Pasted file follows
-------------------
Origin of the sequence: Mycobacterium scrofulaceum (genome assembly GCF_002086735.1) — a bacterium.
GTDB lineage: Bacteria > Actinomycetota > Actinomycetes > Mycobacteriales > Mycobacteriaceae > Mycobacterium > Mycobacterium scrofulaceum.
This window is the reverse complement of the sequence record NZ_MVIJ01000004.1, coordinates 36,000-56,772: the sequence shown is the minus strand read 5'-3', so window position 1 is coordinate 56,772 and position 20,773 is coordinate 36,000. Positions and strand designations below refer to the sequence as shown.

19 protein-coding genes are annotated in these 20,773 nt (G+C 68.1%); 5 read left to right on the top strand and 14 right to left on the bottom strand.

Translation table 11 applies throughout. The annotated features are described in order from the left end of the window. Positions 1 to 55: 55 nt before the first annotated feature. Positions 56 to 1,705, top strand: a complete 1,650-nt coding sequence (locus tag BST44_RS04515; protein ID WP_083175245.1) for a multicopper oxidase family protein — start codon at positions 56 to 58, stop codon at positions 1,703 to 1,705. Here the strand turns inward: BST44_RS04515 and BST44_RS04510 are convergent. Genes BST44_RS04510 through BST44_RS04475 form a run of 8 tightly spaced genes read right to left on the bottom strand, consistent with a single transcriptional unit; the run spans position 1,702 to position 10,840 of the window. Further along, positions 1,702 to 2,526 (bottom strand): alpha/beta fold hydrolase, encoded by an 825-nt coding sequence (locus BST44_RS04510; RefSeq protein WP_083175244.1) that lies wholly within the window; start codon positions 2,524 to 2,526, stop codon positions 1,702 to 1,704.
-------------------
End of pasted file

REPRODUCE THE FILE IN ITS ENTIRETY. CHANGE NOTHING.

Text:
Origin of the sequence: Mycobacterium scrofulaceum (genome assembly GCF_002086735.1) — a bacterium.
GTDB lineage: Bacteria > Actinomycetota > Actinomycetes > Mycobacteriales > Mycobacteriaceae > Mycobacterium > Mycobacterium scrofulaceum.
This window is the reverse complement of the sequence record NZ_MVIJ01000004.1, coordinates 36,000-56,772: the sequence shown is the minus strand read 5'-3', so window position 1 is coordinate 56,772 and position 20,773 is coordinate 36,000. Positions and strand designations below refer to the sequence as shown.

19 protein-coding genes are annotated in these 20,773 nt (G+C 68.1%); 5 read left to right on the top strand and 14 right to left on the bottom strand.

Translation table 11 applies throughout. The annotated features are described in order from the left end of the window. Positions 1 to 55: 55 nt before the first annotated feature. Positions 56 to 1,705, top strand: a complete 1,650-nt coding sequence (locus tag BST44_RS04515; protein ID WP_083175245.1) for a multicopper oxidase family protein — start codon at positions 56 to 58, stop codon at positions 1,703 to 1,705. Here the strand turns inward: BST44_RS04515 and BST44_RS04510 are convergent. Genes BST44_RS04510 through BST44_RS04475 form a run of 8 tightly spaced genes read right to left on the bottom strand, consistent with a single transcriptional unit; the run spans position 1,702 to position 10,840 of the window. Further along, positions 1,702 to 2,526 (bottom strand): alpha/beta fold hydrolase, encoded by an 825-nt coding sequence (locus BST44_RS04510; RefSeq protein WP_083175244.1) that lies wholly within the window; start codon positions 2,524 to 2,526, stop codon positions 1,702 to 1,704.